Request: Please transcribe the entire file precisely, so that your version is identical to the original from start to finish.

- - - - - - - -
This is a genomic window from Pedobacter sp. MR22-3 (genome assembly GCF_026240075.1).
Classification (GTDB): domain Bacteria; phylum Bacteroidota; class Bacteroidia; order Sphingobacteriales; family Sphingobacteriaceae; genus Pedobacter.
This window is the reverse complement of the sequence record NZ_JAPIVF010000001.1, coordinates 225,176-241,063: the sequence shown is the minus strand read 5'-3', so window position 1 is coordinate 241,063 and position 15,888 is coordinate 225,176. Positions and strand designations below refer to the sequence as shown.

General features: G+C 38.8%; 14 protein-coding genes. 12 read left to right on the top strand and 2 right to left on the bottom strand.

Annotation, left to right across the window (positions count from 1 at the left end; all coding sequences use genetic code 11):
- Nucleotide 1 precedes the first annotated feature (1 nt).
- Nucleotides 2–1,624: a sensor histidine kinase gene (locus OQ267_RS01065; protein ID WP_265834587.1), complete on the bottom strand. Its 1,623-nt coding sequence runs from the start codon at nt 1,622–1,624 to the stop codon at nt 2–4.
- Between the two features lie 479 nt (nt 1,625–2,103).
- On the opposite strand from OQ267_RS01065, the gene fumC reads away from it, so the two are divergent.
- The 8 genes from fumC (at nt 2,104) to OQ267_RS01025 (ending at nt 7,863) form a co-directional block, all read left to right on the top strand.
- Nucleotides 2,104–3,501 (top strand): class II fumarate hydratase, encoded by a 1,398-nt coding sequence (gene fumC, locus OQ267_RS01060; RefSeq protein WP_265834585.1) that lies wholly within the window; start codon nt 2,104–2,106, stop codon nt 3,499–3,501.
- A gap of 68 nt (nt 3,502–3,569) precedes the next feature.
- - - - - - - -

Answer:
This is a genomic window from Pedobacter sp. MR22-3 (genome assembly GCF_026240075.1).
Classification (GTDB): domain Bacteria; phylum Bacteroidota; class Bacteroidia; order Sphingobacteriales; family Sphingobacteriaceae; genus Pedobacter.
This window is the reverse complement of the sequence record NZ_JAPIVF010000001.1, coordinates 225,176-241,063: the sequence shown is the minus strand read 5'-3', so window position 1 is coordinate 241,063 and position 15,888 is coordinate 225,176. Positions and strand designations below refer to the sequence as shown.

General features: G+C 38.8%; 14 protein-coding genes. 12 read left to right on the top strand and 2 right to left on the bottom strand.

Annotation, left to right across the window (positions count from 1 at the left end; all coding sequences use genetic code 11):
- Nucleotide 1 precedes the first annotated feature (1 nt).
- Nucleotides 2–1,624: a sensor histidine kinase gene (locus OQ267_RS01065; protein ID WP_265834587.1), complete on the bottom strand. Its 1,623-nt coding sequence runs from the start codon at nt 1,622–1,624 to the stop codon at nt 2–4.
- Between the two features lie 479 nt (nt 1,625–2,103).
- On the opposite strand from OQ267_RS01065, the gene fumC reads away from it, so the two are divergent.
- The 8 genes from fumC (at nt 2,104) to OQ267_RS01025 (ending at nt 7,863) form a co-directional block, all read left to right on the top strand.
- Nucleotides 2,104–3,501 (top strand): class II fumarate hydratase, encoded by a 1,398-nt coding sequence (gene fumC, locus OQ267_RS01060; RefSeq protein WP_265834585.1) that lies wholly within the window; start codon nt 2,104–2,106, stop codon nt 3,499–3,501.
- A gap of 68 nt (nt 3,502–3,569) precedes the next feature.